Last Friday was the conclusion of the “I Dig Zambia” virtual summer camp, co-organized by the Field Museum and Global Kids. I Dig Zambia was a two-week camp that brought together 19 teens from Chicago and New York to learn about paleontology, biology, and Zambian culture and politics in the virtual world of Teen Second Life.
Now that our teens have solidified their Second Life skills and learned how to work with their teams across cities during the first week, we ramped up our activities to be more intensive and collaborative. It was by no means an easy week for our virtual campers, but I think it was engaging, surprising, and often fun.
This blog entry follows up on my previous post about Week One of IDZ. What follows is a recap of some of the main activities during Week Two of I Dig Zambia and an overall summary of IDZ. Read on…
Fossil Exhibit Creation and Presentations
The most challenging and important activity of I Dig Zambia was the assembly and presentation of the fossil exhibits by the four teams of campers. This activity drew upon every bit of knowledge they had amassed about paleontology, their assigned fossil, and Zambia, and required that they work together collaboratively to finish their exhibits in a very short amount of time. That said, they did an outstanding job.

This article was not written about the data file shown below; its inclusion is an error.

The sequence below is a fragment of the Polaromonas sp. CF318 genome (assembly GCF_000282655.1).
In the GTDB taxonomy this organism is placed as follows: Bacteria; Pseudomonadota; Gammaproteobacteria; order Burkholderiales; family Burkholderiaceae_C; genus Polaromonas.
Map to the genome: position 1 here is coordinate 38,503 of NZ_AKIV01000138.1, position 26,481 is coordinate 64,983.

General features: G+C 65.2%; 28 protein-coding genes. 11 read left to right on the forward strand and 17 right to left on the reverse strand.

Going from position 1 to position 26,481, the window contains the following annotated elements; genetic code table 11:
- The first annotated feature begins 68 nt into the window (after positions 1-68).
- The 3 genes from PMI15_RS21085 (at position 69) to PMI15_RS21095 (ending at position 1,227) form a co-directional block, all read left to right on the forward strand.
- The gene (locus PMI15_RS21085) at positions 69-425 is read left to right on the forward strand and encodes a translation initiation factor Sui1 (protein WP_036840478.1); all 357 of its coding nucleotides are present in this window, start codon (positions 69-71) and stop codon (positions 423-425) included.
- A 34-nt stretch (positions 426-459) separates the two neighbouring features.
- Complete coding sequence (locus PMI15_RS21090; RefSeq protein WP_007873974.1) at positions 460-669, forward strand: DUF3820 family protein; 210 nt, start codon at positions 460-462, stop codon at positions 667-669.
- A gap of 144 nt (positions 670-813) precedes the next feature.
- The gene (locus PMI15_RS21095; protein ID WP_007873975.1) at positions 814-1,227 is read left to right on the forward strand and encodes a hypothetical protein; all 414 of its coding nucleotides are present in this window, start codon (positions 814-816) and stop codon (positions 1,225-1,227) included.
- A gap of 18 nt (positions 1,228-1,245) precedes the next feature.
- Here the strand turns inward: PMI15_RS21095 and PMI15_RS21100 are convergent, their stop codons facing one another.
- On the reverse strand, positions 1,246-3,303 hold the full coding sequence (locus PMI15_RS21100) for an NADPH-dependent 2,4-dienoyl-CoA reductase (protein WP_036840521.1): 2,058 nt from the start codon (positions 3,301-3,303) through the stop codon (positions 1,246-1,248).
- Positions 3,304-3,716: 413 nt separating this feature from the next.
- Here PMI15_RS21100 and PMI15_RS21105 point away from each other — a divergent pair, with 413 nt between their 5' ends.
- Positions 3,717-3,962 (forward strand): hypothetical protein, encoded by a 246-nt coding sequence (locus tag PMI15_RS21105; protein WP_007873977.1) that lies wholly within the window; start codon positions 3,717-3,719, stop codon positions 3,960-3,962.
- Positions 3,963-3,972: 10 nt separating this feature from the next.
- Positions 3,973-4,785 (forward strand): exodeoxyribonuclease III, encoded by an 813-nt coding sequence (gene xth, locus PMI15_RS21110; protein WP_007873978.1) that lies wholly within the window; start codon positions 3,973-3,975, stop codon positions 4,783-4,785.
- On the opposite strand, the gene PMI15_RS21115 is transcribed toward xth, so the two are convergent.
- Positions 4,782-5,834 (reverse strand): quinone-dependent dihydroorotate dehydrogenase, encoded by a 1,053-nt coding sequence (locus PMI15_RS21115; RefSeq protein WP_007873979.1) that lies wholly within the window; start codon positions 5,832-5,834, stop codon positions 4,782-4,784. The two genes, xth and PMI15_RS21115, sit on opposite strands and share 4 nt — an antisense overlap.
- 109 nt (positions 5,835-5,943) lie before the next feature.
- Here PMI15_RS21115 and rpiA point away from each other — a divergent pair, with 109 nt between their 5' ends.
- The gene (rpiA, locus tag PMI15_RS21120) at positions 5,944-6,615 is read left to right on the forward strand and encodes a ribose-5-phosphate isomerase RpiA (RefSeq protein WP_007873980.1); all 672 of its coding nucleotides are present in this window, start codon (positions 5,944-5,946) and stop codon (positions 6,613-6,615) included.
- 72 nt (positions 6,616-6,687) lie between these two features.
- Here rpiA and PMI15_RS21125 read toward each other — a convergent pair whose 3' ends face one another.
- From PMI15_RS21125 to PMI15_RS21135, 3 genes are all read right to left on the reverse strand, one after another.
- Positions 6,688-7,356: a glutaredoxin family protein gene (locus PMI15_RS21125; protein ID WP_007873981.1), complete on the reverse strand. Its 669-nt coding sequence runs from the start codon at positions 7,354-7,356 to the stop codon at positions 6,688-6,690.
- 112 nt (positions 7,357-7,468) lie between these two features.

IDZ interns Nate and Chris worked together to create a realistic exhibit area for the teens exhibits, that helped everyone to mentally imagine their work in a real museum. Many of the teens were quite meticulous about the placement of their fossils, the associated images, text boxes, surrounding flora and fauna, and other details. Here’s the Blue Team with their exhibit.
After placing their exhibits, we had the teams decide on representatives from Chicago and New York to come up to the mic and orally present their exhibit to the rest of the campers via Second Life voice. It was a nice way to summarize their research and get a sense of what it might be like to do this in real life. Here’s one of our New York teens Amana presenting on behalf of her team.
Connecting with the Zambian Researchers
In the second week of IDZ, the teens got a deeper understanding of the life of a scientist by interacting with the paleontologists in Zambia. We showed the teens several more videos sent back from the field and got to talk with them over satellite phone. Beth and I this week passed the phone around to our teens so that they could ask questions directly to the scientists, which greatly increased their engagement with the conversations. At the same time, the somewhat sketchy audio quality of the satellite calls made the discussions often difficult for the teens and the adults to follow.
Connecting with Zambian Youth
This week our teens got to read more letters from the Field Museum videographers in Zambia about their experiences with Zambian youth, which our teens like a lot. The photos sent back help them get a better picture of life in rural Zambia.